Mechanisms predisposing to childhood overgrowth and cancer

Curr Opin Genet Dev. 2005 Jun;15(3):227-33. doi: 10.1016/j.gde.2005.04.007.


Several overgrowth conditions are believed to be associated with elevated risks of cancer, particularly in childhood. Beckwith-Wiedemann syndrome and Sotos syndrome are the most common overgrowth conditions, and both carry increased risks of certain tumors. In recent years, the identification of both the gene causing Sotos syndrome and the epigenetic subgroups underlying Beckwith-Wiedemann syndrome have enabled clarification of the cancer types and risks associated with these conditions. This has revealed striking differences in the cancer phenotypes associated with different molecular abnormalities. Elucidation of the mechanisms underlying cancer in overgrowth syndromes might yield important insights into the molecular basis of childhood tumors.

Publication types

  • Research Support, Non-U.S. Gov't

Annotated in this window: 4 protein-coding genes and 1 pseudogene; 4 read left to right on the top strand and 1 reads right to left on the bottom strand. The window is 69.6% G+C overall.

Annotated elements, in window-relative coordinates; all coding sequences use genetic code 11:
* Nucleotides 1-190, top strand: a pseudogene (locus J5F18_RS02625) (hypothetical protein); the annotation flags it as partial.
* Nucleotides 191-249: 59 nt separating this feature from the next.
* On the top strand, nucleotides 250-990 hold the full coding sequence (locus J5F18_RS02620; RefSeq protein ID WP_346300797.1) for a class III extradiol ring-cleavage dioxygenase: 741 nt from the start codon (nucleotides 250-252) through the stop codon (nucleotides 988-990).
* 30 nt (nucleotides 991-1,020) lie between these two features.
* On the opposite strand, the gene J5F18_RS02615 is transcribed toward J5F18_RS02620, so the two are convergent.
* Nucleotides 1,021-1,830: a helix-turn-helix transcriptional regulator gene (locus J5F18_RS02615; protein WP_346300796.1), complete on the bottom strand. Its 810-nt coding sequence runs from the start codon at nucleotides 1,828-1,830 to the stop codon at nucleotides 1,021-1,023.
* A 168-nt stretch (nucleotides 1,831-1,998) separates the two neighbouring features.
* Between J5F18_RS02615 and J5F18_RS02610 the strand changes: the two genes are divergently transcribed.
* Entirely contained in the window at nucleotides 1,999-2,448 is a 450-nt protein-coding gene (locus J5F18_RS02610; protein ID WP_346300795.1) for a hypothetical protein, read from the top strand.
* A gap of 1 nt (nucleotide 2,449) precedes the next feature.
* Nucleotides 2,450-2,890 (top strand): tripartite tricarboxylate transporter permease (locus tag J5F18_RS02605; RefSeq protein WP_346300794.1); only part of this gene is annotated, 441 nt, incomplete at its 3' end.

• Review

MeSH terms

  • Beckwith-Wiedemann Syndrome / genetics*
  • Beckwith-Wiedemann Syndrome / pathology*
  • Child
  • Histone Methyltransferases
  • Histone-Lysine N-Methyltransferase / genetics
  • Histone-Lysine N-Methyltransferase / metabolism
  • Humans
  • Intracellular Signaling Peptides and Proteins / genetics
  • Intracellular Signaling Peptides and Proteins / metabolism
  • Neoplasms / enzymology
  • Neoplasms / genetics*
  • Neoplasms / pathology*
  • Nuclear Proteins / genetics
  • Nuclear Proteins / metabolism
  • Protein Methyltransferases
  • Risk Factors
  • Syndrome


  • Intracellular Signaling Peptides and Proteins
  • Nuclear Proteins
  • Histone Methyltransferases
  • Protein Methyltransferases
  • Histone-Lysine N-Methyltransferase
  • NSD1 protein, human